• Barbeque Sauces, from sweet to spicy and smoky. You’ll also find some mustard based, yellow barbeque sauces. Barbeque sauces mostly commonly accompany pulled pork and ribs of all kinds; they often are paired as well with grilled pork of all cuts, for a sweet smoky finish.
  • Savory, earthy flavors accompany many leaner cuts of meat. Mushrooms and other root vegetables, as well as mild gravies,  are favored for pork chops and sirloin.
  • Sweet glazes are a favorite for center cut pieces of ham (think honey glazed ham and pineapple flavors) but they also are sometimes used for a popular lean cut like pork chops. Fruity flavors, especially citrus, can be used with pork belly.
  • Fruit sauces, like apple sauces and even cranberry sauces, are also a favorite, with chops for dishes like sweet and sour pork.
  • Herbaceous rubs are often used for pork roast and pork tenderloin. Seasonings include a blend of sweet, hot and smoky elements–for example, brown sugar with paprika, chili powder, cumin, and garlic.

Overall, the flavors accompanying pork fall into one of the following categories: sweet and fruity; smoky; and earthy, though many combine these basic flavors.

Does pork go with wine? I thought pork and beer went together.

Yes, pork does have many pairings with wine. Beer is often used in pork recipes for specific types of flavors–for instance, Beer braised pork and beer with BBQ are two of the most common ways. But as for most pork dishes and enjoying your pork as an entree, wine can actually be a natural pairing.

Wine pairs well with a variety of seafood and meat and pork are no exception. But not just any wine pairs well with pork. The key to finding the best wine pairings with pork is to focus on a few basics, then think about what how it’s been prepared, then, finally, what glazes sauces or seasonings accompany it.

How do I find the best wine with pork pairings?

 Now that we’ve discussed the different cuts of pork, as well as some simple rules to follow when it comes to thinking about how we pair wine with pork, it’s time to get a bit more specific. To make it as easy as possible, we’ll have several different factors so you understand what goes into making the best wine pairings.

At the end of this section, we’ll then give you a summary of some basic rules, and finally, suggest some specific wines to pair pork with.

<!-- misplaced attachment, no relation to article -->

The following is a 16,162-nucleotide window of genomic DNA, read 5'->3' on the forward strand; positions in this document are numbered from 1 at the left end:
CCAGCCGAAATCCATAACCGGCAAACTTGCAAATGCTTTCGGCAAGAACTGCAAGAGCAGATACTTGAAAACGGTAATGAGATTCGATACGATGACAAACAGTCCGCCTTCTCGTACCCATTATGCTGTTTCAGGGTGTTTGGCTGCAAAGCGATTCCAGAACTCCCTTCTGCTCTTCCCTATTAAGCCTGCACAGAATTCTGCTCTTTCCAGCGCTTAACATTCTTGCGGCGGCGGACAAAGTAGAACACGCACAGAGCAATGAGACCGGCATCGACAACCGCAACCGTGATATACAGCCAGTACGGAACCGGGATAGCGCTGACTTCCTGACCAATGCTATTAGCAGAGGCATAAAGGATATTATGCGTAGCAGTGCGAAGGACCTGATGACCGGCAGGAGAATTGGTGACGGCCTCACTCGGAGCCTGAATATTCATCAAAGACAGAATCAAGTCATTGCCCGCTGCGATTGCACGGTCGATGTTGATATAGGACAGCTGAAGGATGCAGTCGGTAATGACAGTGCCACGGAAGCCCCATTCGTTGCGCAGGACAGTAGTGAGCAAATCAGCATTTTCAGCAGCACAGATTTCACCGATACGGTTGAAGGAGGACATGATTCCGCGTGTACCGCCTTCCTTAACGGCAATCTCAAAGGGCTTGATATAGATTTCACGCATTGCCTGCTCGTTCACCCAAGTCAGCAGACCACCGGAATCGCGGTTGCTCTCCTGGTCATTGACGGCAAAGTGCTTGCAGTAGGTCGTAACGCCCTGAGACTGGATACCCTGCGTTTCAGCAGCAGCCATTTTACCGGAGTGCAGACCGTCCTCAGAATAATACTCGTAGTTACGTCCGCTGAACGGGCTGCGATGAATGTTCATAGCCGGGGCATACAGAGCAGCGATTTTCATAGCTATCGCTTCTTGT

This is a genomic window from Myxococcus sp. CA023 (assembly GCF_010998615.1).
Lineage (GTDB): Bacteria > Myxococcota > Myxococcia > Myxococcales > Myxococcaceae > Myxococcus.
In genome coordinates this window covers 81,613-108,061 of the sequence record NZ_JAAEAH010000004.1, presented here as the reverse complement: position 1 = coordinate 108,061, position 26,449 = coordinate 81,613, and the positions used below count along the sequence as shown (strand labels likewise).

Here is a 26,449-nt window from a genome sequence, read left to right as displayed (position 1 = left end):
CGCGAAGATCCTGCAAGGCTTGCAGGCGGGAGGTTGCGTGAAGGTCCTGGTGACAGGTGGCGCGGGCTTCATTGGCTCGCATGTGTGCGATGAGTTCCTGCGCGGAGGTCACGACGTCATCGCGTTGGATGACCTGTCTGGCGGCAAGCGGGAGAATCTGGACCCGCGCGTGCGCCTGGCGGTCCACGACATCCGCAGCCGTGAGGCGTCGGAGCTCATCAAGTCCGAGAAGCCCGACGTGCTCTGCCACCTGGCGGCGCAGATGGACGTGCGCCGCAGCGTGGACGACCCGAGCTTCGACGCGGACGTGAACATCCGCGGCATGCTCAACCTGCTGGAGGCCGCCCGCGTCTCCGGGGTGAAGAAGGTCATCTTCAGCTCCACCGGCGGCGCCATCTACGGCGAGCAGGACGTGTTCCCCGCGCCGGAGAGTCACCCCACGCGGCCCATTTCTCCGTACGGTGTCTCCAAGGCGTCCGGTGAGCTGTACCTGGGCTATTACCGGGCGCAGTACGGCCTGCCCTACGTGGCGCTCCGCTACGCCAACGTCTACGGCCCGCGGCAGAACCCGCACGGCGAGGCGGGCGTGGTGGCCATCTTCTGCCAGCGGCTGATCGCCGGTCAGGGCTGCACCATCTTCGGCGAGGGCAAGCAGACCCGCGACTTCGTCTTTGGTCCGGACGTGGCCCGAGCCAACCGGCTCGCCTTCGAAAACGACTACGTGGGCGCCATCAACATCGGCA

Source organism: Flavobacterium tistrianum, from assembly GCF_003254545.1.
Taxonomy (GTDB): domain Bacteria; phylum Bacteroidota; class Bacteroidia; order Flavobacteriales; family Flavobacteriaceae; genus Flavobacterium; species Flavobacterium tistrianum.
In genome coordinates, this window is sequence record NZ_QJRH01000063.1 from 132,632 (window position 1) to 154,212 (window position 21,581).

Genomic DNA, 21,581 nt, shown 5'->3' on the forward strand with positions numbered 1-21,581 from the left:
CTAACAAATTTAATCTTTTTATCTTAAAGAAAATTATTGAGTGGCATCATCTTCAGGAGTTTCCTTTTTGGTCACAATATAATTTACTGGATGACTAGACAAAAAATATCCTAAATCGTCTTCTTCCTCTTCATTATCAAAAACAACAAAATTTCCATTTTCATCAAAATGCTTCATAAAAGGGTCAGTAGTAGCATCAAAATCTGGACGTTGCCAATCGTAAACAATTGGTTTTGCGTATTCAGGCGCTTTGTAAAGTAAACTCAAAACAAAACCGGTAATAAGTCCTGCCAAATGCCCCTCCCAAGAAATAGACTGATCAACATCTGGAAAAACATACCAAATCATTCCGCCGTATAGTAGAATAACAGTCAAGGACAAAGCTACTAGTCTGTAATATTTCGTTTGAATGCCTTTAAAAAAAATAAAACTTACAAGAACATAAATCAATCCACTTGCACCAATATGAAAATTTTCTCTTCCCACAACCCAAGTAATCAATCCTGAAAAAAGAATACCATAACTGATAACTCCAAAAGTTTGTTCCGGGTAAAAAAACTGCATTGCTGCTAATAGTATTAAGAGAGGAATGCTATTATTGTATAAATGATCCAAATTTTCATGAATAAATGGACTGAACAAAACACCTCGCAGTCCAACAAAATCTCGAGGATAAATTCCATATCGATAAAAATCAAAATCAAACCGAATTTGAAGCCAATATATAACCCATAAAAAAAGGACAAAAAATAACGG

1. Should you pair pork with red or white wine? The general rule of wine pairing, with several notable exceptions, is that red wine pairs with red meat, and white wine pairs with white meat and white fish and seafood. Technically even though when cooked some pork, like porch chops can appear white, it’s technically pink meat. While both white and red wines can work in various cases, a general rule of thumb is that light red wines work for pork, so long as they are not overbearing.
    1. However, with some cuts of pork, a  sparkling white wine with a touch of sweetness like a sweet Riesling works, as does bolder, dry wines with a smooth finish, like Chardonnay. White wine either needs a touch of sweetness or a smooth richness to it.
  2. What level of the body do I want in my wine? Body refers to the mouthful, or how heavy your wine feels in your throat as you drink. Light bodied red wines work the best with most pork dishes and cuts because pork has a softer, less pronounced flavor than some rich red meats, such as lamb. Too full-bodied of wine would overpower the somewhat delicate sweetness. There are some exceptions, but for most cuts that are seasoned simply as baked, broiled or roasted, light body red wines such as Pinot Noir and Zinfandel, and medium-light body red wine such as Cabernet Franc.
    1. For white wines, you need a fuller body that still stands up to the richer notes in pork–that’s why oaked Chardonnay is a favorite. However, if you’re serving lean pork with a sweet glaze, you can go for a light and sweet sparkling wine.
  3. How dry should my mine be? With most pork dishes, you want to go for a moderately dry wine most of the time, but a sweeter wine if you want to enhance a pork dish with a sweet glaze or with fruit. Most pork dishes do best with a wine that is not completely bone dry (avoid, for instance, Sangiovese, which tends to be very dry) but has a touch of sweet undertones, just like pork, which is mostly savory but has a touch of sweet undertones.
  4. What about acidity? You want brighter acidity when pairing with most pork dishes. That brighter acidity brings out pork’s naturally sweet notes and doesn’t get lost under the richer, more savory notes. A medium to a high level of acidity, whether you’re opting for red wine or white wine, is the best way to go.